Facing questions even from fellow Republicans, incoming House Speaker Newt Gingrich has written colleagues that he will forgo a $4.5 million book advance and earn profits instead from the royalties.

In a "Dear Republican Colleague" letter, Gingrich called the deal "a legitimate proposal for an advance" but said that he did not want the negative publicity to take attention away from the GOP's agenda."We hope this decision to forgo four and a half million dollars will convince anyone who has been skeptical that we are totally committed to restoring the House and the legislative branch to a position of unchallenged legitimacy and that we are committed to doing everything possible to focus on and pass the Contract with America," Gingrich wrote in the letter.

Gingrich wrote he will instead take a $1 advance and earn only royalties from sales on the books. He scheduled a news conference in Atlanta to further discuss the deal.

The revelation came just one day after Gingrich's counterpart in the Senate, incoming Majority Leader Bob Dole, said the original arrangement "raises questions that need to be addressed."

Dole, R-Kan., said Thursday he "did not want to pass judgment" on the deal disclosed last week or get into a "quarrel with Newt." But he added, "It's not too popular around people who talk to me. They think it's a lot of money."

He declined to suggest ways the issue could be addressed, saying it "really is a decision Newt has to make." But he offered a candid assessment of the political implications if it's left to fester too long.

"I can already see when you start cutting

programs that might affect low-income Americans that becoming an issue," he said, adding later he feared it would remain repeated fodder for talk shows.

As two of the Republican Party's most prominent figures, Dole and Gingrich have crossed swords in the past.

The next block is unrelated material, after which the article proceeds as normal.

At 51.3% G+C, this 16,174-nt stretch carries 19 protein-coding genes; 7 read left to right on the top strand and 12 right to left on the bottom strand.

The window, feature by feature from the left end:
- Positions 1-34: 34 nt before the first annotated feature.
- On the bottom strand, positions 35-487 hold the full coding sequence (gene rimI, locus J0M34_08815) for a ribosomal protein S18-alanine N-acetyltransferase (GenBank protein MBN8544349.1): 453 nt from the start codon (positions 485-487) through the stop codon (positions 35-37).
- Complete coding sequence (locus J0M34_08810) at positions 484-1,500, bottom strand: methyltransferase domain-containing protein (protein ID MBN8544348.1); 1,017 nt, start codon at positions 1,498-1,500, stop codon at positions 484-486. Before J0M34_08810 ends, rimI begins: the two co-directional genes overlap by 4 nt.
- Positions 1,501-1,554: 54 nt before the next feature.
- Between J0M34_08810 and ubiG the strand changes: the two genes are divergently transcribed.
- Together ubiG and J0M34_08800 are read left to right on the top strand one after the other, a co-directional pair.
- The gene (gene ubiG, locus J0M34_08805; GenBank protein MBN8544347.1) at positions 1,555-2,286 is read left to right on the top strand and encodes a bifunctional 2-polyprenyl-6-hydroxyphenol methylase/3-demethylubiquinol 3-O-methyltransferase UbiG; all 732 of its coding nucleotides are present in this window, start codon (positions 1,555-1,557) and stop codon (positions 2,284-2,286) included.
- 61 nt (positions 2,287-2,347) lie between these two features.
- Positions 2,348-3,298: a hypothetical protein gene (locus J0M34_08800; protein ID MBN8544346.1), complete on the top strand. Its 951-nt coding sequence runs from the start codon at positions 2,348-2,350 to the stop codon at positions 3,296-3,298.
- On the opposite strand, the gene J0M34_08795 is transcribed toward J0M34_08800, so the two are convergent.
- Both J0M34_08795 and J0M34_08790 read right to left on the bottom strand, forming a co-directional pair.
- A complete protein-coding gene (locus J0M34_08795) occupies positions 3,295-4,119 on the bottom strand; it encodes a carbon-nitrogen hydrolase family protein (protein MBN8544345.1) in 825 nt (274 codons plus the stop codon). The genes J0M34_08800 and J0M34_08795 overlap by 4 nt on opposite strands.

But Gingrich's spokesman, Tony Blankley, played down Dole's remarks, made to a group of reporters during an interview.

"My response is, after being badgered by a number of reporters, he made a few comments that I took to be intended in an entirely friendly way," Blankley said.

Gingrich said Friday he still be believed the book deal with the publishing house of media giant Rupert Murdoch was a "legal and ethical deal," but he didn't want the new Republican-led Congress "to be slowed down or distracted or confused for one second."

"You can't just be legal and ethical. I think you have to go beyond that, to do what's good for the country," Gingrich told a news conference at his Marietta office.

Before Dole's comments Thursday, Republicans were generally silent on the book deal.

Democrats pounced on the revelation that Gingrich, R-Ga., was to receive a $4.5 million advance for writing two books for the publishing house owned by media tycoon Rupert Murdoch.

They contended that Gingrich could influence communications legislation that might affect Murdoch.

House Democratic Whip David Bonior, D-Mich., called it a "sweetheart" deal that "proves once again we need an independent, professional nonpartisan outside counsel to investigate the ethical cloud which has settled over the head of Newt Gingrich."

Gingrich already faces an ethics complaint in the House concerning tax-free donations to a college course he taught.